"They have made this into a sacrifice zone, " Smith said.
Both structures stable
As volcanic activity resumes, human intervention and engineering could be put to the greatest tests yet.
As in 1980, the biggest risks would be mudflows known as lahars that would tumble down the mountain, where the glacier-clad crater now acts as the headwaters of the North Fork Toutle.
Much of that material would be expected to flow directly from the crater into the headwaters of the North Fork of the Toutle. The rest would dump into Spirit Lake. Even in this scenario, the material dumping into the lake would not cause the lake's natural dam to breach or overflow, according to Tom Pierson, a U.S. Geological Survey hydrologist.
Federal officials also are scrutinizing the Spirit Lake tunnel, which now drains into South Coldwater Creek.
In recent weeks, the tunnel underwent maintenance to shore up crumbling rock around its intake, and workers got roughly 80 percent of that job done before calling it quits earlier this month, according to Budai, the Army Corps of Engineers geologist.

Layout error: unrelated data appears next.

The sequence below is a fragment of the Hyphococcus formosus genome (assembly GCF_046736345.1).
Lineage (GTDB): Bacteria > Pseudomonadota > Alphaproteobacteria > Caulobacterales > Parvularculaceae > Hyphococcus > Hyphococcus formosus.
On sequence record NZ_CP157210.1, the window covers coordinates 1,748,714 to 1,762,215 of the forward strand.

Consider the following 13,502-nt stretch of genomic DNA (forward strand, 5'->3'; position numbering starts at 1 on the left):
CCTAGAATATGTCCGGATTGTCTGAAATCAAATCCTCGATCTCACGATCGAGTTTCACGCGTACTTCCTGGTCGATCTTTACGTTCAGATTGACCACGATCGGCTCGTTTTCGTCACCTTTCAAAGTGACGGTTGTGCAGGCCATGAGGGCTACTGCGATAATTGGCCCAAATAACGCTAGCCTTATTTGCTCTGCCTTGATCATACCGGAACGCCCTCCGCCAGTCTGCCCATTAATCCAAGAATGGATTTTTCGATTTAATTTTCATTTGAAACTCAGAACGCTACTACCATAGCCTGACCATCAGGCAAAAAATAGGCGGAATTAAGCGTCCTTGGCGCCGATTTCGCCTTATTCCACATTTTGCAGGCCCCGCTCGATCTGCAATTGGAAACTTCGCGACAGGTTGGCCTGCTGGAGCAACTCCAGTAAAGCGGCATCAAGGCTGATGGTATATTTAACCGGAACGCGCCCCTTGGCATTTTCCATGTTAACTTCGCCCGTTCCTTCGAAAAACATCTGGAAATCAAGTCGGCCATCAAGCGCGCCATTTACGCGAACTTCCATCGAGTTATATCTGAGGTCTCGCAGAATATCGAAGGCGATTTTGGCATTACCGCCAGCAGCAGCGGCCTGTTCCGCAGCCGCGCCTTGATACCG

But federal officials do expect the lake's tunnel to survive any new eruptions.
The other focal point of recent study is the sediment-retention dam.
Scientists expect that any major new mudflows that reach the North Fork Toutle would slow and lose their power as they approached the gently sloping muddy delta that now spreads upstream from the dam. Some of the material would move over the spillway but without the power to threaten downstream communities.
But in the years ahead, more muck piling up behind the dam could increase the rate at which downstream channels clog with sediment, forcing the corps to increase efforts to protect the downstream communities.
"If a large mudflow comes down, it becomes a whole new calculation," said Mike McAleer, a Corps of Engineers spokesman.
Hal Bernton: 206-464-2581 or firstname.lastname@example.org
Copyright © 2004 The Seattle Times Company
Home delivery | Contact us | Search archive | Site map | Low-graphic
NWclassifieds | NWsource | Advertising info | The Seattle Times Company
Back to top